By Ellen McHugh
Paul Ortiz won’t turn on the TV or the radio on Veteran’s or Memorial Day. He doesn’t want to hear it.
“You’ll see it on Veteran’s day. Some politician will get up and speak about the meaning of military service,” Ortiz said. “Then you’ll look at his or her record, and they haven’t even been in the military. They have no idea what they’re talking about.”
A veteran who served in Central America in the Reagan era and a member of the Gainesville chapter of Veterans for Peace, Ortiz also directs the Samuel Proctor Oral History Program at UF.
As part of his work with the program, Ortiz is gathering a collection of stories from Florida’s veterans, ranging from WWII to the present. His purpose is to shed light on the reality of war.
“With every veterans project that we’ve embarked on, we’ve emphasized the costs of war and the ways in which people do not normally think about those costs,” Oritz said. “These costs continue to resonate beyond the time that the war takes place.”
The project is part of a research collaboration with the US Library of Congress’ Veterans History Project, created in Oct. 2000.
The accounts Ortiz gathers will be available via the archives of the George A. Smathers Libraries at UF and presented amongst hundreds of others on the Veterans History Project website.
The national collection includes video interviews, photo memoirs and documents from service men and women like Frank Buckles, 109, the last known surviving American veteran of WWI.
“It’s best for anyone who’s been in the military service if he’s had some disagreeable experiences [...] to talk about it and get it out of his system and then forget it,” Buckles says in an audio interview.
However, it is unlikely that Vietnam veteran and local activist Scott Camil will forget.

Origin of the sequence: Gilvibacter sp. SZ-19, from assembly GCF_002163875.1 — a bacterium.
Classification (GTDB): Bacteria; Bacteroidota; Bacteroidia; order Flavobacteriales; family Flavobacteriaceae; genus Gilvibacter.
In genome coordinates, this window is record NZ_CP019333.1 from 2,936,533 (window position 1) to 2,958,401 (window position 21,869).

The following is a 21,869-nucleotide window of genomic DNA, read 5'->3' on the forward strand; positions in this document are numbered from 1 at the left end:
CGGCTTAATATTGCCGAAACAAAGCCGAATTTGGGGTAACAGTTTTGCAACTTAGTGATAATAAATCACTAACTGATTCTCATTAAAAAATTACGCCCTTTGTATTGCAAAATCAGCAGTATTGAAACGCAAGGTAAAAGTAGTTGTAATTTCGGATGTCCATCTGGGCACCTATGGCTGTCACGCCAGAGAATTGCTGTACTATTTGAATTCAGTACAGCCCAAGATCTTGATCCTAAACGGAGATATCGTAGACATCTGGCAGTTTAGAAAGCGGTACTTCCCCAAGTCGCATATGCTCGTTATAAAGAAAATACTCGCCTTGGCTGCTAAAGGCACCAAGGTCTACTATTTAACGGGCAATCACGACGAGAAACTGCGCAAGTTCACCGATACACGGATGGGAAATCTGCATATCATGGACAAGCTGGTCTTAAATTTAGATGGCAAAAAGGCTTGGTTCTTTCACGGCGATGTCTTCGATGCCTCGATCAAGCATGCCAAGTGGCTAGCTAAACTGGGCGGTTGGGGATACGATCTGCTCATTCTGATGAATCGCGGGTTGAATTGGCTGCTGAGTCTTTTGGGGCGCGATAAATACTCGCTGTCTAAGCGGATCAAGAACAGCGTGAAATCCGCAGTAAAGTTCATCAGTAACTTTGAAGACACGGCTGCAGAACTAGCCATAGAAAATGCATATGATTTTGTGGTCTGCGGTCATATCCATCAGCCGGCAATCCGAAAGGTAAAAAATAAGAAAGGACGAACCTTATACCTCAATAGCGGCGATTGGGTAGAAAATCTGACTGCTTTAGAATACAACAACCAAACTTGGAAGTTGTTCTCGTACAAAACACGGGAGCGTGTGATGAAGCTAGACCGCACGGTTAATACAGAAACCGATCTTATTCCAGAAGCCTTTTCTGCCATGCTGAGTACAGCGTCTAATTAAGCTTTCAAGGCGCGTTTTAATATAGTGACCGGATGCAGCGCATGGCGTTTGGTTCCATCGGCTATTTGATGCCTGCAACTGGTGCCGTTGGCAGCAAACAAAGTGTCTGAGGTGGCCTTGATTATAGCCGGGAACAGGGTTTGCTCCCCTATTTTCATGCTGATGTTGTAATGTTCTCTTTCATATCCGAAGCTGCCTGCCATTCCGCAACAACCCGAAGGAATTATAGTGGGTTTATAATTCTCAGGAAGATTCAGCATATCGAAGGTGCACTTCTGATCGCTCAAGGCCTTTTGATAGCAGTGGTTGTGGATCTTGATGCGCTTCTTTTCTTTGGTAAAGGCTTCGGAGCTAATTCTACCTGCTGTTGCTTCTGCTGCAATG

“We would come into a village, and all the people would have fearful looks in their eyes,” Camil said. “They would bow their heads. They would put their hands in front of their faces in that praying position. Sometimes we would kill them and sometimes we wouldn’t.”
Camil threw away his war medals in 1971 during Dewey Canon 3, a protest by Vietnam Veterans Against the War in Washington D.C.
“I would never want to see that look on the faces of my friends, my loved ones or my neighbors.”
Camil testified during the Winter Solider Investigation of ‘71, exposing US atrocities in Vietnam. At the 1971 UF homecoming parade, he was one of the “Gainesville Eight” who marched, rifles in hand, carrying coffins draped with American flags and waving signs calling for no more war. Camil now serves as president of the Gainesville chapter of Veterans for Peace.
As Ortiz continues to interview local veterans, he hopes that the project will serve as a microphone for those not as outspoken as Camil.
Ortiz is interviewing WWII veterans who kept quiet for 60 or 65 years because they wanted to protect their loved ones from the horrors of war.
“When they returned home in 1945 no one wanted to talk to them,” Ortiz said. “The media wanted to focus on the positive stories.”
Ortiz criticizes Hollywood for doing the same.
“It tends to glorify and to sanitize the experience that people have, both as soldiers and civilians, in wartime,” Ortiz said. “This is something that as historians we can work to correct.”